generating a first session key K_{B}, the session key K_{B }being different from the first secret S_{B}, both the session key K_{B }and the first secret S_{B }being computed from the second public key M_{A};
encrypting the modified second random number with the first session key K_{B }or the first secret S_{B }to obtain a first encrypted result;

generating a first public key M_{B};

receiving a second public key M_{A }and an encrypted second random number through the network interface from a second computer system;

generating a first secret S_{B }by hashing one or more parameters that are known to the first computer system and the second computer system, at least one of the parameters being a result of hashing one or more of the following: a first password P_{B}, a first public key M_{B}, and the second public key M_{A};

decrypting, using the first secret S_{B }and the first session key K_{B}, to retrieve the second random number N_{A }from the encrypted second random number;

modifying the second random number N_{A }to obtain a modified second random number;

encrypting the first encrypted result with the other one of the first session key K_{B }or the first secret S_{B }to obtain an encrypted random package;

transmitting the encrypted random package through the network interface.

36. The computer system of claim 35 wherein the network is a network operating according to a hypertext transfer protocol; and the first public key M_{B }is transmitted for session key exchange before the encrypted second random number is received.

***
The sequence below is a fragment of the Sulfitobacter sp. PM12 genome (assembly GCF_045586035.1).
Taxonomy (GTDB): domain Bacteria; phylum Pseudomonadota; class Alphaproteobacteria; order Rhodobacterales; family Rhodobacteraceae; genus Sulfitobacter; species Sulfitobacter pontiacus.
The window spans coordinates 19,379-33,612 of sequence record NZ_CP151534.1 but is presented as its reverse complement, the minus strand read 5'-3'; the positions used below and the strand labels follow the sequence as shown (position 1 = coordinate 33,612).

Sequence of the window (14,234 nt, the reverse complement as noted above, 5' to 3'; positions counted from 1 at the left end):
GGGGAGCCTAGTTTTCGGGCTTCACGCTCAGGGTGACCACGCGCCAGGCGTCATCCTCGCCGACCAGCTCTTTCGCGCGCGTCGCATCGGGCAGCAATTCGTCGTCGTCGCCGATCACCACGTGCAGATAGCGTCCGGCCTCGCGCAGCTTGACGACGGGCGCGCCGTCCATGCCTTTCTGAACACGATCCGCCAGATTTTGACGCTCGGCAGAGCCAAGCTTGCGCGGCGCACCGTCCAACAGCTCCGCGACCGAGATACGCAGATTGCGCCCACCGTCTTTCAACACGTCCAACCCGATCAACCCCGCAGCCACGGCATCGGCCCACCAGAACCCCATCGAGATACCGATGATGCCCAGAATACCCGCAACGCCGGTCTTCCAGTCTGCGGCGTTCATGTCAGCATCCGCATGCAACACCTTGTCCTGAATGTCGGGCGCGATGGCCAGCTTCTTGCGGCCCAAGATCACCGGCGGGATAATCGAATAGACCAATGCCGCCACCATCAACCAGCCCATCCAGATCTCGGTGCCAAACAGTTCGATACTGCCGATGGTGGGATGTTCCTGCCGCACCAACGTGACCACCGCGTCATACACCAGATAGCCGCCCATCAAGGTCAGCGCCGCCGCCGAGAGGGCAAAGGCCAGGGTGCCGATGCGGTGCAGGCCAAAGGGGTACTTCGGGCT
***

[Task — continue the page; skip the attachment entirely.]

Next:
Description

1. Field of the Invention

The invention includes cryptography. More particularly, an embodiment of the invention includes electric signal transmission and modification by particular algorithmic function encoding for secure key exchange to effectuate mutual identification and authentication.

2. Background Information

Cryptography may be viewed as the process or skill of communicating in or deciphering secret writings or ciphers. To prevent anyone but the intended recipient from reading communicated data, plain text (cleartext) may be converted into ciphered text (ciphertext) through a cryptography procedure referred to as encryption. Forming the basis of network security, a common type of data encryption includes public-key encryption.

Public-key encryption (PKE or “public-key cryptography”) may be an encryption scheme where each participant receives a pair of keys, called the public key and the private key. Each public key may be published while each private key may be kept secret. Using the public key of a message's intended recipient, the message to that intended recipient may be encrypted so that it may only be decrypted by the intended recipient using that participant's private key. Public-key encryption may be used for authentication, confidentiality, integrity, and non-repudiation.